Mexico stuns defending champions Germany

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After Sami Khedira lost possession, Javier Hernandez triggered a lightning counter before finding a charging Lozano, who cut inside a covering Ozil and lashed low inside Neuer's near post to spark deafening roars from the sizeable Mexico support.

Hirving Lozano's finish in the first half gave Mexico a flying start and the team defended well in the second half to not concede a goal and deliver an upset.

"It's great to start on the right foot when you're playing against the world champions". Supporters could be heard yelling "puto" - the Spanish word for a male prostitute - when Manuel Neuer prepared to take a goal kick in the 24th minute of Sunday's Group F game.

France in 2002 and Spain in 2014 were the other defending champions to lose their opening matches. Three of the past four have failed to make it out of the group stage.

Germany, meanwhile, had 26 shots without causing Guillermo Ochoa too many problems, although the Mexico goalkeeper made nine saves in keeping a memorable clean sheet.

SIMMSA, the "seismic monitoring network" from the Institute of Geological and Atmospheric Research, is reporting that tremors were detected in Mexico City during the country's World Cup match against Germany on Sunday.

"The game against Saudi Arabia was actually a wake-up call". Germany created plenty of chances, with Joshua Kimmich, in particular, proving a threat down the right-hand side, but Mexico were full value for their lead at the break.

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Henley was the only player to reach 3 under at any point, and he promptly gave that back with a double bogey on No. 10. McIlroy found trouble just about everywhere and shot 80, his highest first-round score in a major.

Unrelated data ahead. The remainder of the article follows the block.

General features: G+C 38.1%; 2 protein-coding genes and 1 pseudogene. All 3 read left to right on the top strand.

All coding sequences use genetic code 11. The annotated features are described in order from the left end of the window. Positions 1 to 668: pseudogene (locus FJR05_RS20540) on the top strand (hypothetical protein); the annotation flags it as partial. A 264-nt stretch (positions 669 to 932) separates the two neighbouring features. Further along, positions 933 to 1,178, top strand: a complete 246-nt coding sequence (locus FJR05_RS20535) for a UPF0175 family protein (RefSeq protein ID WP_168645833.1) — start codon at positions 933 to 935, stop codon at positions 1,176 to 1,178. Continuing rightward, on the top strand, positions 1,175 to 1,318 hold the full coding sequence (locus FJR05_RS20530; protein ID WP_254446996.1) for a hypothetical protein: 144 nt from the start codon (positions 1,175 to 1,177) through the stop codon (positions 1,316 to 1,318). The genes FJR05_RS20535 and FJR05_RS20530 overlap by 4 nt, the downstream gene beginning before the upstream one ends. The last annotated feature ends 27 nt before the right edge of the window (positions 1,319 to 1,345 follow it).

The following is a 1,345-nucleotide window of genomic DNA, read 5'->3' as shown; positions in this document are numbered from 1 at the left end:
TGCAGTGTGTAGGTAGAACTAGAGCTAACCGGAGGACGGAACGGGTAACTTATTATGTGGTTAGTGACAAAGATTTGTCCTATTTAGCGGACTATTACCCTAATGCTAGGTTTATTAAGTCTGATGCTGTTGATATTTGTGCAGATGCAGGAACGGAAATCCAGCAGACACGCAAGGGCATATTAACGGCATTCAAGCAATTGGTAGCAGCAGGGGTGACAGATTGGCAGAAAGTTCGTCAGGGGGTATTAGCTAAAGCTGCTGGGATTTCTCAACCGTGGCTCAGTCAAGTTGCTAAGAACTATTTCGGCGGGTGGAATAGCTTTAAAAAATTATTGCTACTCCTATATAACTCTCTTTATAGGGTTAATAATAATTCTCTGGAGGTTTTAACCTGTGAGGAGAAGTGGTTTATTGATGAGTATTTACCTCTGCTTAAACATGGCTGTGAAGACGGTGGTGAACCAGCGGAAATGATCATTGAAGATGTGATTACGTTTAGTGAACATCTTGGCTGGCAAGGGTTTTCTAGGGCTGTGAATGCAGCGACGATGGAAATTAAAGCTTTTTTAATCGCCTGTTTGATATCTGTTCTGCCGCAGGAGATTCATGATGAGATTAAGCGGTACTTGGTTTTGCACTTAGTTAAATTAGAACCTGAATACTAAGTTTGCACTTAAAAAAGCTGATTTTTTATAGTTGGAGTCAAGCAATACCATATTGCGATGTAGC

Lozano's goal at the Luzhniki Stadium earned Mexico just the second win over Germany in history, as Loew's side paid the price for a dismal first half.

"What happened hey, what happened hey, to the Germany that was going to beat us today?" the crowd chanted.

It means Mexico celebrated its goal so hard that it created its own quake.

Mexico pulled back into a more defensive formation midway through the second half as key players exhausted and had to withstand heavy pressure from Germany. Germany then dominated but when it broke through the Mexican defence, the shooting was poor.

Coach Juan Carlos Osorio's bold approach - often leaving three attackers up the pitch even when defending set-pieces - paid off, as celebrating fans in Mexico City caused a minor quake. Even though Germany outshot Mexico 25-12, had 61 percent possession and completed 519 passes to Mexico's 224, El Tri was the most risky team for much of the night. Coach Juan Carlos Osorio and the players have stated they are up to the challenge and are not afraid.

Germany face Sweden in their next match on June 23 in Sochi before concluding their group campaign 4 days later in Kazan against South Korea.

Mexico, the perennial underachievers, who so often arrive at big tournaments on a wave of optimism only to crash out at the first hurdle, began the game with a bang.